Not so fast, daf-2: IGF-I is all kinds of good for you

Insulin-like Growth Factor-I (IGF-I) and insulin itself have been convincingly implicated in the genetic control of lifespan. Mutants in the worm gene DAF-2 (a homolog of IGF-I receptor) are long-lived, and disruptions in insuling signaling also boost longevity in mammals. It’s not yet clear whether IGF-I mutations extend lifespan via the same mechanisms as calorie restriction (CR); the evidence is piling up in favor of independent mechanisms with some degree of convergence (q.v. this excellent recent paper from Iser and Wolkow, a careful genetic dissection of the phenotypic interactions between daf-2 and CR in the worm). Regardless of mode of action, biogerontologists widely accept that loss of function in insulin and insulin-like pathways increases lifespan in a wide range of organisms.

It is therefore troubling that the outcome of decreased IGF-I levels on specific organ systems is so uniformly negative: low IGF-I seems to slow down brain activity; high IGF-I paradoxically seems to delay cardiac aging even as it shortens the lifespan of a particular heart’s owner. To this list of perplexities add a recent report that IGF-I supplementation in elderly rodents cures a whole host of metabolic ills. From García-Fernández et al.:

Low Doses of Insulin-Like Growth Factor I improve insulin resistance, lipid metabolism, and oxidative damage in Aging Rats

Growth Hormone (GH) and Insulin-like Growth Factor I (IGF-I) concentrations decline with age. Age-related changes appear to be linked to decreases in the anabolic hormones, GH and IGF-I.

The aim of this study was to investigate the antioxidant, anabolic and metabolic effects of the IGF-I replacement therapy, at low doses, in aging rats. …

Compared with young controls, untreated aging rats showed a reduction of IGF-I and testosterone levels and a decrease of serum total antioxidant status, which were corrected by IGF-I therapy. In addition, untreated old rats presented increased levels of serum glucose with hyperinsulinemia, cholesterol and triglycerides and a reduction of free fatty acid concentrations. IGF-I therapy was able to revert insulin resistance and to reduce cholesterol and triglycerides levels increasing significantly free fatty acid concentrations.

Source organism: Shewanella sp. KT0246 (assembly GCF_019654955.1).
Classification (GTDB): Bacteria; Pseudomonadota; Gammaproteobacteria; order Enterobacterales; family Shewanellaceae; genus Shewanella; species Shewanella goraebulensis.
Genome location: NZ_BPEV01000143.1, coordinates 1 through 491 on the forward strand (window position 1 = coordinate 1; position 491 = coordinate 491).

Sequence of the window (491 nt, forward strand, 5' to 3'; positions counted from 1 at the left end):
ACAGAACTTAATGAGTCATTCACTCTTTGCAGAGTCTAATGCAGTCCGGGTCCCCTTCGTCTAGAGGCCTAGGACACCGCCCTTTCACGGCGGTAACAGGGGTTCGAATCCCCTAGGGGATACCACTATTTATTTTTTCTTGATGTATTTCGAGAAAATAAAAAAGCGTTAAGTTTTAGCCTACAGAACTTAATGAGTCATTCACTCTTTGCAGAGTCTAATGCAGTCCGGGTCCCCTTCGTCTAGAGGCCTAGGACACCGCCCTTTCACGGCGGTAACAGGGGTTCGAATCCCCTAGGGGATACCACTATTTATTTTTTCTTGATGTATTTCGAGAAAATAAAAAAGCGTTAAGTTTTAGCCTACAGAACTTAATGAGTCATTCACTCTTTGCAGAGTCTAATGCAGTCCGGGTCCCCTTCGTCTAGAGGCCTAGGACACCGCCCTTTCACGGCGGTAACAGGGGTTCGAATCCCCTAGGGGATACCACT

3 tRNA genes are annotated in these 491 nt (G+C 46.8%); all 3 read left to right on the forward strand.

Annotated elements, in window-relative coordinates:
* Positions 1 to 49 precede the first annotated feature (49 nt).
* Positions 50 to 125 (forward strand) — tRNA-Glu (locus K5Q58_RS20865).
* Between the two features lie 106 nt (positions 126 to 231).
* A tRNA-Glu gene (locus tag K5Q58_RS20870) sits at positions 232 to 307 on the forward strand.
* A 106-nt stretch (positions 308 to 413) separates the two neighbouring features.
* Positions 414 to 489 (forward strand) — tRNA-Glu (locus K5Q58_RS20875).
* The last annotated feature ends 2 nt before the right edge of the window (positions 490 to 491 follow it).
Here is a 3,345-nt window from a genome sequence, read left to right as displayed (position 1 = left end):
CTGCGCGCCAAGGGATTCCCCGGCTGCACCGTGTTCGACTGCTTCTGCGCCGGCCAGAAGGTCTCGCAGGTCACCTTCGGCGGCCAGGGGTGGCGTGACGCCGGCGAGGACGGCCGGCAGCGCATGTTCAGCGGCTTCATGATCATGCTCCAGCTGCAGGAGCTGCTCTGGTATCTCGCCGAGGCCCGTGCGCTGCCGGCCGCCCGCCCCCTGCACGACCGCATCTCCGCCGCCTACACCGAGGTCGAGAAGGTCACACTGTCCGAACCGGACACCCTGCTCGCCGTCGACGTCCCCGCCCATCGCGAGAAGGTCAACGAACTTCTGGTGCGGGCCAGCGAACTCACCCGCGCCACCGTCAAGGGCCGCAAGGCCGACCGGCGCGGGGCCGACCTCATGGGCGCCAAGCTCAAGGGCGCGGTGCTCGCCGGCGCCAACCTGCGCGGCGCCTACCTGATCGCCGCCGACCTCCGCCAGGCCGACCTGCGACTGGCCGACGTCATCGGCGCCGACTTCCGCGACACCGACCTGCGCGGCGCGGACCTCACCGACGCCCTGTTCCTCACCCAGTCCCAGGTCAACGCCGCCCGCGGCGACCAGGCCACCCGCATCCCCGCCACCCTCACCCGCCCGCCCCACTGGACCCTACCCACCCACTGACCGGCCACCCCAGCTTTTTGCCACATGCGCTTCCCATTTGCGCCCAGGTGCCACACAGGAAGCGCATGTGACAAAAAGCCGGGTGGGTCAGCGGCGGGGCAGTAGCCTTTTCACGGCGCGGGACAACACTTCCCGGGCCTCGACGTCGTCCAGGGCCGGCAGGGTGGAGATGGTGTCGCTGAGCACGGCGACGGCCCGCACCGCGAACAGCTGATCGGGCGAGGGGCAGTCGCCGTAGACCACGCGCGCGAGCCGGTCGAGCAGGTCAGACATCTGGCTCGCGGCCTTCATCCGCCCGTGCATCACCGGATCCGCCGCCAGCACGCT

Old rats showed higher oxidative damage in brain and liver tissues associated with alterations in antioxidant enzyme activities. IGF-I therapy reduced oxidative damage in brain and liver, normalizing antioxidant enzyme activities and mitochondrial dysfunction.

In conclusion, low doses of IGF-I restore circulating IGF-I, improve glucose and lipid metabolism, increase testosterone levels and serum total antioxidant capability and reduce oxidative damage in brain and liver associated with a normalization of antioxidant enzyme activities and mitochondrial function.

This is exasperating: Why should a hormone that is neuroprotective and cardioprotective, and that prevents oxidative damage, insulin resistance and mitochondrial dysfunction, shorten the overall lifespan?

I’m tempted to suspect that the answer lies in developmental timing. The IGF-I mutants studied thus far in lifespan studies have been non-conditional hypomorphs, hemizygotes or full knockouts — in other words, the mutations were present over the entire lifespan of the organism. (Note that the brain study cited above used an adult-onset model of IGF-I deficiency, confounded somewhat by a simultaneous adult-onset loss of growth hormone, GH.)

If IGF-I has some effect in early life that sets the body on a course for a short lifespan, but is beneficial at all other times, then it might be possible to reconcile the seemingly paradoxical observations that IGF-I both accelerates aging and mitigates age-related disease. This is not as much of a stretch as it might first appear: we already know that that early-life gene expression can control late-life outcomes (q.v. McCarroll et al., who demonstrated that most of the evolutionarily conserved transcriptional program of aging is implemented in early adulthood).

Both for the fundamental science of biogerontology and for the human health implications, it seems essential to parse the contributions of IGF-I to programming short lifespans on the one hand, and protecting against age-related decline on the other.


  1. I thought that Cynthia Kenyon had done the adult daf2 knockdown and extended lifespan. I could be mistaken.

  2. > Mutants in the worm gene DAF-2 (a homolog
    > of IGF-I)

    Correction: the gene daf-2 (its protein product is DAF-2) is a homolog of the mammalian receptors for insulin and IGF-1, not of IGF-1 itself. I stopped reading about there.

  3. Joe —

    Thanks for the correction; I’ve amended the article to reflect the actual homology relationship.

    Sorry that a typo convinced you the rest of the article wasn’t worth reading. I hope you’ll deign to reconsider.


Comments are closed.